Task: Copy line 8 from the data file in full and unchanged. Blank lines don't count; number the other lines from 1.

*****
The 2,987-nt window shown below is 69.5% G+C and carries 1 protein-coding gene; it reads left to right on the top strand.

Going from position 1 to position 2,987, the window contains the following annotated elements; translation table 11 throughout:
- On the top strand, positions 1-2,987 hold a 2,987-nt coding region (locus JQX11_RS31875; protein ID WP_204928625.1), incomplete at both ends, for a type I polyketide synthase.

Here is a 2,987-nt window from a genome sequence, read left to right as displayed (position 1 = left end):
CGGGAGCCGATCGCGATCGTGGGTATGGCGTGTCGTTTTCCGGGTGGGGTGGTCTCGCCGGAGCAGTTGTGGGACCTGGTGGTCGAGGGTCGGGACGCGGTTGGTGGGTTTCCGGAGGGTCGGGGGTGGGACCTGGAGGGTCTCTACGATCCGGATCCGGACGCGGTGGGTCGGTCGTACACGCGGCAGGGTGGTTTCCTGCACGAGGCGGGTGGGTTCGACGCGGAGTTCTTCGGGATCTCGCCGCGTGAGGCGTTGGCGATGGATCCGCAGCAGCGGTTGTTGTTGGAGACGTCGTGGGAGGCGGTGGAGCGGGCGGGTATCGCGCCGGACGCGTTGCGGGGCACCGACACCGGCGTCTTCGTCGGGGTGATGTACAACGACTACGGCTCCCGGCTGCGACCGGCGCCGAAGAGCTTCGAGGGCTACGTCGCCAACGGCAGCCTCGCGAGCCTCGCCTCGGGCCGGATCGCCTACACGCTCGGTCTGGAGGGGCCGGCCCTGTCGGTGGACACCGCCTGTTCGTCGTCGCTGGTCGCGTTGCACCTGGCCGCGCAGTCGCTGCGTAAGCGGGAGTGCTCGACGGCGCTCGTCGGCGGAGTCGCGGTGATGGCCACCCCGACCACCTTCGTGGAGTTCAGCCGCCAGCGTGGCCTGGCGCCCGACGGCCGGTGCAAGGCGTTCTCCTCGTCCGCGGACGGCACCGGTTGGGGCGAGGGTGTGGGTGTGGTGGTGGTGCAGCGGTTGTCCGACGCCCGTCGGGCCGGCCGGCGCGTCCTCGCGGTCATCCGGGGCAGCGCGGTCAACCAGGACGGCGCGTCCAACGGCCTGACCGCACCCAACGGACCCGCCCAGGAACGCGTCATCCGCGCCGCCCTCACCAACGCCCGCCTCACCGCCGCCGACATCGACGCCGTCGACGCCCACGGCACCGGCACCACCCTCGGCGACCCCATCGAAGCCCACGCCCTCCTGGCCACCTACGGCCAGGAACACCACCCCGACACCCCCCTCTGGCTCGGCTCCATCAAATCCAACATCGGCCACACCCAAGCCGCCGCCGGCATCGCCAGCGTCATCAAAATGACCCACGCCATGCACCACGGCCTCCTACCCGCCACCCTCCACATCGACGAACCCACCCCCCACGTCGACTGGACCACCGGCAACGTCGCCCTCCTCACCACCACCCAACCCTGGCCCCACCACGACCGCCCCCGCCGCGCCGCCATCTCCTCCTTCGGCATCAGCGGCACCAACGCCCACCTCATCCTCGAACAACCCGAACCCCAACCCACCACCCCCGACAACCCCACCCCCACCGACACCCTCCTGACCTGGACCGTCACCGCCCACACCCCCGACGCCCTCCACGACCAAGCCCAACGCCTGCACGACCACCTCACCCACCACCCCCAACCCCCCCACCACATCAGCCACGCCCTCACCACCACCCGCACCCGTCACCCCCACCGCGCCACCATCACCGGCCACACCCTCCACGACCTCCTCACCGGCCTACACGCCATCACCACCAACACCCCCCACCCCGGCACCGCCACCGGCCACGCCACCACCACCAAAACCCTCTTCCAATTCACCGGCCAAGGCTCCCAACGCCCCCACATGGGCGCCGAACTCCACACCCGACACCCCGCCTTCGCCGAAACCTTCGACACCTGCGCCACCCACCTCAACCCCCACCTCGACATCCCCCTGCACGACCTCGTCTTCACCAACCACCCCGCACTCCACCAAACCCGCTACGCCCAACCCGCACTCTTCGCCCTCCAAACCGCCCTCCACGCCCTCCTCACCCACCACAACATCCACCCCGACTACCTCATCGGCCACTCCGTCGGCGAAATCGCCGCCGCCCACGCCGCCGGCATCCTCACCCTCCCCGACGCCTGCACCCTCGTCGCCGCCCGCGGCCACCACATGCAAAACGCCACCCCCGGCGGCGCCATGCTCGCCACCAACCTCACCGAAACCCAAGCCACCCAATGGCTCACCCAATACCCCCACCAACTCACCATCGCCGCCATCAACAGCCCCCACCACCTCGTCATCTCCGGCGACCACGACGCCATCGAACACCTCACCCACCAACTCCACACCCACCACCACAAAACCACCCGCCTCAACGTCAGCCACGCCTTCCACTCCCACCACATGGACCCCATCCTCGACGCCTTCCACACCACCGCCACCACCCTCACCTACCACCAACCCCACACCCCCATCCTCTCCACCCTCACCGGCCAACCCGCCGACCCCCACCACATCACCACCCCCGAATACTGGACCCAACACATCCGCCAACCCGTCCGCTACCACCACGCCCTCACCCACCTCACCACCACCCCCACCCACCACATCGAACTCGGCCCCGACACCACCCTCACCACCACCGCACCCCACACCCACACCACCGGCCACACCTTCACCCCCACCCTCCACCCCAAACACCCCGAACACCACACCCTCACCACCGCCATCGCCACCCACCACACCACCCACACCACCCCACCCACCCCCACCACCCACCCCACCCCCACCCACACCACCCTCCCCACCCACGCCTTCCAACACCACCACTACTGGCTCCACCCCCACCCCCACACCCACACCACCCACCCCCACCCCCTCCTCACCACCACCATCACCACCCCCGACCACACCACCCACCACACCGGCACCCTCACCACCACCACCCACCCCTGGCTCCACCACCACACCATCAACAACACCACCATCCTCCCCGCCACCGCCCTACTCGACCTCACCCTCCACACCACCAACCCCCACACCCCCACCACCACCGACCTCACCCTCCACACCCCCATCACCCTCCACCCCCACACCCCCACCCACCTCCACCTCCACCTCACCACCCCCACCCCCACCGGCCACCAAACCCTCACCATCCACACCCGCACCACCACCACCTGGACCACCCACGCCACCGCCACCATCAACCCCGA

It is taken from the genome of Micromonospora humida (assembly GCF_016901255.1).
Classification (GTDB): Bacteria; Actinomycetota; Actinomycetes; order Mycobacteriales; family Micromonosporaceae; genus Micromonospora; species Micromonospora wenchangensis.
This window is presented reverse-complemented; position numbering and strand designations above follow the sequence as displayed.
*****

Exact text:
This window is presented reverse-complemented; position numbering and strand designations above follow the sequence as displayed.